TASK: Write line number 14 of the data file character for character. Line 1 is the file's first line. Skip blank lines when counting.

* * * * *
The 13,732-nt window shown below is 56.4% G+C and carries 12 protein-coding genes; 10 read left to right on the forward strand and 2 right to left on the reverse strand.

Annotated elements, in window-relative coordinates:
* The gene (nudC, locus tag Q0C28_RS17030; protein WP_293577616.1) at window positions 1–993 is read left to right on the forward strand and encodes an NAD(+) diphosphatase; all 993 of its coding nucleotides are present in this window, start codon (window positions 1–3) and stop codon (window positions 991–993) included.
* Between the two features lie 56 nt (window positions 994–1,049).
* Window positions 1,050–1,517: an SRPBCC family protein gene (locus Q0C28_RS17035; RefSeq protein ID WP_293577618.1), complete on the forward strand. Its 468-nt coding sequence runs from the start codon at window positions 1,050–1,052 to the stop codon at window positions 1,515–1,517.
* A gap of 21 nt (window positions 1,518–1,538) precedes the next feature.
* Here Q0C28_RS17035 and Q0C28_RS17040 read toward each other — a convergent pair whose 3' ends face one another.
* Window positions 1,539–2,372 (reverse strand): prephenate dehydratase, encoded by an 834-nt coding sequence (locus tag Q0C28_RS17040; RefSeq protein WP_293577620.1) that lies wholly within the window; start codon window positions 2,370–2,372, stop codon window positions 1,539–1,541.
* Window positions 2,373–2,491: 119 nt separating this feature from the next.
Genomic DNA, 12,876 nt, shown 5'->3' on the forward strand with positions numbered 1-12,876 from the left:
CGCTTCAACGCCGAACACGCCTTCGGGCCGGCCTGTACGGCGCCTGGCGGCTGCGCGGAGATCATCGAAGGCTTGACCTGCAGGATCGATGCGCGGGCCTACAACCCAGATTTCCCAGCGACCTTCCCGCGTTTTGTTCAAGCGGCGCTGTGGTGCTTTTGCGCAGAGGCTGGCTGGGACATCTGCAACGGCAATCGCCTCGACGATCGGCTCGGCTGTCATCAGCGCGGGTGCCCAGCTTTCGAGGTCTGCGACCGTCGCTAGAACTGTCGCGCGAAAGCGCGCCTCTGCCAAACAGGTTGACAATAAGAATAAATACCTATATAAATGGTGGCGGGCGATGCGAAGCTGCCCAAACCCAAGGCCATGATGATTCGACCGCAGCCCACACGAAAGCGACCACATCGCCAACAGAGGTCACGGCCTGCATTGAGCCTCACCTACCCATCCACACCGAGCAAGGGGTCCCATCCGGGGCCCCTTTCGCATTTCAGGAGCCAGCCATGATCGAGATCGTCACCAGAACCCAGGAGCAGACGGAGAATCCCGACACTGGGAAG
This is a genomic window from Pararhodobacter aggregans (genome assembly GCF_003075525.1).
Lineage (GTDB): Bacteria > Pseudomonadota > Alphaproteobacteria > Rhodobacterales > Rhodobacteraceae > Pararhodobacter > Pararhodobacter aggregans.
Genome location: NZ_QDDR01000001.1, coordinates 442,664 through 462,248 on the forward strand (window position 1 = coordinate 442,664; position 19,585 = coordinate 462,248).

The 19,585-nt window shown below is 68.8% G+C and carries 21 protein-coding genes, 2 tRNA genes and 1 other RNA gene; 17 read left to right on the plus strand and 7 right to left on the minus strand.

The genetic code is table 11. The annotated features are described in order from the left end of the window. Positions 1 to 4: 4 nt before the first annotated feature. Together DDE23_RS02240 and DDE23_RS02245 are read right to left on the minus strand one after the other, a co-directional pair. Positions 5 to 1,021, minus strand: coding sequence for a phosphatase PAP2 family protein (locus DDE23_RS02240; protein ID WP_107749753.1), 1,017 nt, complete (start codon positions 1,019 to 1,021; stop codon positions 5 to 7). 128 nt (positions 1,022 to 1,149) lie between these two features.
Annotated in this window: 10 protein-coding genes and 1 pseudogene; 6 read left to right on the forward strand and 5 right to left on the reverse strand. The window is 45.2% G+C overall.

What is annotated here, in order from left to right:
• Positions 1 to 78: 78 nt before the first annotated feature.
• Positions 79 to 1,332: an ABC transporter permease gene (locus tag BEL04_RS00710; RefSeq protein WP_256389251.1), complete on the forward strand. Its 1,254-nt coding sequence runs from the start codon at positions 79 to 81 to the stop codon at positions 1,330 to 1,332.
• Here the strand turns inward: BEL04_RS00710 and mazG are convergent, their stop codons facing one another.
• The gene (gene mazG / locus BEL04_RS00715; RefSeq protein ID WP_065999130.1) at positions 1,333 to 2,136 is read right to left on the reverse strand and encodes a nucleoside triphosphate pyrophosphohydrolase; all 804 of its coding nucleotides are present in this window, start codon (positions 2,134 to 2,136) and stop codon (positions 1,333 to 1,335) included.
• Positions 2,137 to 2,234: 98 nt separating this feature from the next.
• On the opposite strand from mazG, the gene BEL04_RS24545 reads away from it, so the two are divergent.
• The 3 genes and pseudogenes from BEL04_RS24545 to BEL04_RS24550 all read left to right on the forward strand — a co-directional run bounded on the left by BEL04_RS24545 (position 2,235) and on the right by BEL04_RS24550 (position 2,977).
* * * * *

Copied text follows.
Genome location: NZ_QDDR01000001.1, coordinates 442,664 through 462,248 on the forward strand (window position 1 = coordinate 442,664; position 19,585 = coordinate 462,248).